In 2018, Italy had the fourth-largest economy in the EU, according to the International Monetary Fund. The country is also Europe’s second-largest manufacturing nation after Germany, with enormous capabilities across a wide range of industries. Bilateral trade between Canada and Italy is significant and growing—in 2017 (the most recent figure available), it approached $10.5 billion. Canada’s exports to Italy in 2018 reached $2.9 billion, an increase of 34% in one year.
CETA and the Italian market
In September 2017, CETA came into provisional effect, eliminating most EU import tariffs, reducing many regulatory barriers and improving labour mobility. These advantages can help you compete with European companies on their home ground and give you a competitive edge over your international competition in the EU market.
“CETA affords tremendous opportunities for Canadian companies to access European markets on preferential terms,” says Philip Turi, Export Development Canada’s director of strategy and innovation. “Seizing opportunities in Italy, in particular, requires visiting the market and setting up a strong network to break into critical supply chains such as transportation, aerospace and advanced manufacturing industries.”
Federica Leonetti of the Enterprise Europe Network agrees. “CETA will definitely strengthen the ties between Italy and Canada. It is the most important trade agreement ever signed between Canada and Europe because it liberalizes tariffs, allows Canadian companies to bid on European public tenders, supports worker mobility and provides favoured treatment for investors.”
Top opportunity sectors in Italy
Canada’s major exports to Italy in 2018, in terms of dollar value, included the following products:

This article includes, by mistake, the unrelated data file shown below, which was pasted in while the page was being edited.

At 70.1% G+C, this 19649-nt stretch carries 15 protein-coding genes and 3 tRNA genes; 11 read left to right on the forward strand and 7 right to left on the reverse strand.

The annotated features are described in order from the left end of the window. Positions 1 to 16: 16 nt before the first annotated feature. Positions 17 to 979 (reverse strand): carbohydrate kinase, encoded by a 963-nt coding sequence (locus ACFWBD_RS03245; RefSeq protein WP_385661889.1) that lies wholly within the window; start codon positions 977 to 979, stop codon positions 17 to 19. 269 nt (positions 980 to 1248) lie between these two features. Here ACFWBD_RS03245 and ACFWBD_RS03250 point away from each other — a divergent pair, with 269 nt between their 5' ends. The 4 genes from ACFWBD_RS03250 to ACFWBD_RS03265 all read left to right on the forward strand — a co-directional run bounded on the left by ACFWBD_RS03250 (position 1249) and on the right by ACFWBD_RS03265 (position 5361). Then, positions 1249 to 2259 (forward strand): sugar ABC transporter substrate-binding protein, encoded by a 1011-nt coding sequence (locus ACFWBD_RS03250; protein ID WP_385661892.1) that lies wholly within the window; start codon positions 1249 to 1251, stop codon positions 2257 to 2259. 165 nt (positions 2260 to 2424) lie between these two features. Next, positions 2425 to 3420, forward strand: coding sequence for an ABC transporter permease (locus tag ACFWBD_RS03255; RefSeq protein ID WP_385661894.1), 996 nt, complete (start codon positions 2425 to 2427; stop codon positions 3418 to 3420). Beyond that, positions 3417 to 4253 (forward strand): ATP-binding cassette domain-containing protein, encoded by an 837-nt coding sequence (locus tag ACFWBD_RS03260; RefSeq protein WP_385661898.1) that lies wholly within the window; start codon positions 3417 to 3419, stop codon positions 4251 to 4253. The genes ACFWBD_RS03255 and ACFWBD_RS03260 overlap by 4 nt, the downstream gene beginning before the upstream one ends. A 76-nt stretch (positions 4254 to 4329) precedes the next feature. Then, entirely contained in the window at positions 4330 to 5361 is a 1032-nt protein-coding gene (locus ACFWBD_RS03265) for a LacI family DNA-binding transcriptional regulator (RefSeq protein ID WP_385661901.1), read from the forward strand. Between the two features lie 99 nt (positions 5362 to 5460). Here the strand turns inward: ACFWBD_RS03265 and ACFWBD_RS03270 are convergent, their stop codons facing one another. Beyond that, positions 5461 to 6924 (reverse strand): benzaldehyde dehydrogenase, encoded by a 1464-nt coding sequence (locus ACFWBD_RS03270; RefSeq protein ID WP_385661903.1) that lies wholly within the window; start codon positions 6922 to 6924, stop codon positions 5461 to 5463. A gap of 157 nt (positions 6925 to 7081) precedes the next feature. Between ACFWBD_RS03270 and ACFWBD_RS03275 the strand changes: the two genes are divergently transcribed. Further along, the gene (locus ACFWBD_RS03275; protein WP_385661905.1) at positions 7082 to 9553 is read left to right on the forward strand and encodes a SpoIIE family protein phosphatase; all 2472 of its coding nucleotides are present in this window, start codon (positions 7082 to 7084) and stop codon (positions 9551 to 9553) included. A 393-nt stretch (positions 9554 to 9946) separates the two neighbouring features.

- pharmaceuticals ($930 million)
- fuels and oils ($540 million)
- machinery ($218 million)
- cereals ($161 million)
- aerospace products ($107 million)
- automotive products and technologies ($106 million)
- scientific instrumentation ($95 million)
If you’re considering Italy as a possible export destination, you may find opportunities throughout these sectors. If you’re not in one of these industries, there are several others that may offer possibilities. Among them are:
- advanced manufacturing technologies
- smart-grid power technologies
- wood and paper products
- information and communications technologies
- medical devices
- processed foods, fish and seafood
Leonetti also identifies some specific opportunity areas for Canadian companies. “For investment, these include the aerospace, infrastructure, and automotive sectors. For exports: food and beverages, mineral and chemical products, machinery and furniture.”
When it comes to market entry, Turi has some basic advice. “The best approach is to have a clear understanding of your objectives, whether they’re to attain a certain market share or to use Italy as a beachhead for a pan-EU strategy. You must also have a solid handle on the partners you’ll need to work with, and the rules you’ll need to comply with, to achieve those goals.”